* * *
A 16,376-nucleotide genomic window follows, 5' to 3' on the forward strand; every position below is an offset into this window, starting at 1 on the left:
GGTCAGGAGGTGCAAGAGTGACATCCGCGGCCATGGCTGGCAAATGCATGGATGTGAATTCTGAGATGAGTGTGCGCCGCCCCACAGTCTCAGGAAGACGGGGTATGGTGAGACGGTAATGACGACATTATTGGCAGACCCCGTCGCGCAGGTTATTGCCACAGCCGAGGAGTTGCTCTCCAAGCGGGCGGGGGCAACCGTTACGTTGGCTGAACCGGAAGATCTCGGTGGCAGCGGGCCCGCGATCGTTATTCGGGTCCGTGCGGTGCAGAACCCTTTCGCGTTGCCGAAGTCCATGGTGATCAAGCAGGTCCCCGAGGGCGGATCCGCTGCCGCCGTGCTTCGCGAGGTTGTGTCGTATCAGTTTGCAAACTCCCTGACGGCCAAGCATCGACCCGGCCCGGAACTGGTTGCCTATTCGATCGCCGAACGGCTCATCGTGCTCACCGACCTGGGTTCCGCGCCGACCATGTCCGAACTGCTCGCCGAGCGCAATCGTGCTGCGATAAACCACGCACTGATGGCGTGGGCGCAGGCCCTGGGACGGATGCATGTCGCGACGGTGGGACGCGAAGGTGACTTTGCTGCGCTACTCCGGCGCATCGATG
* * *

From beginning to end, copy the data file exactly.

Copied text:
A 16,376-nucleotide genomic window follows, 5' to 3' on the forward strand; every position below is an offset into this window, starting at 1 on the left:
GGTCAGGAGGTGCAAGAGTGACATCCGCGGCCATGGCTGGCAAATGCATGGATGTGAATTCTGAGATGAGTGTGCGCCGCCCCACAGTCTCAGGAAGACGGGGTATGGTGAGACGGTAATGACGACATTATTGGCAGACCCCGTCGCGCAGGTTATTGCCACAGCCGAGGAGTTGCTCTCCAAGCGGGCGGGGGCAACCGTTACGTTGGCTGAACCGGAAGATCTCGGTGGCAGCGGGCCCGCGATCGTTATTCGGGTCCGTGCGGTGCAGAACCCTTTCGCGTTGCCGAAGTCCATGGTGATCAAGCAGGTCCCCGAGGGCGGATCCGCTGCCGCCGTGCTTCGCGAGGTTGTGTCGTATCAGTTTGCAAACTCCCTGACGGCCAAGCATCGACCCGGCCCGGAACTGGTTGCCTATTCGATCGCCGAACGGCTCATCGTGCTCACCGACCTGGGTTCCGCGCCGACCATGTCCGAACTGCTCGCCGAGCGCAATCGTGCTGCGATAAACCACGCACTGATGGCGTGGGCGCAGGCCCTGGGACGGATGCATGTCGCGACGGTGGGACGCGAAGGTGACTTTGCTGCGCTACTCCGGCGCATCGATG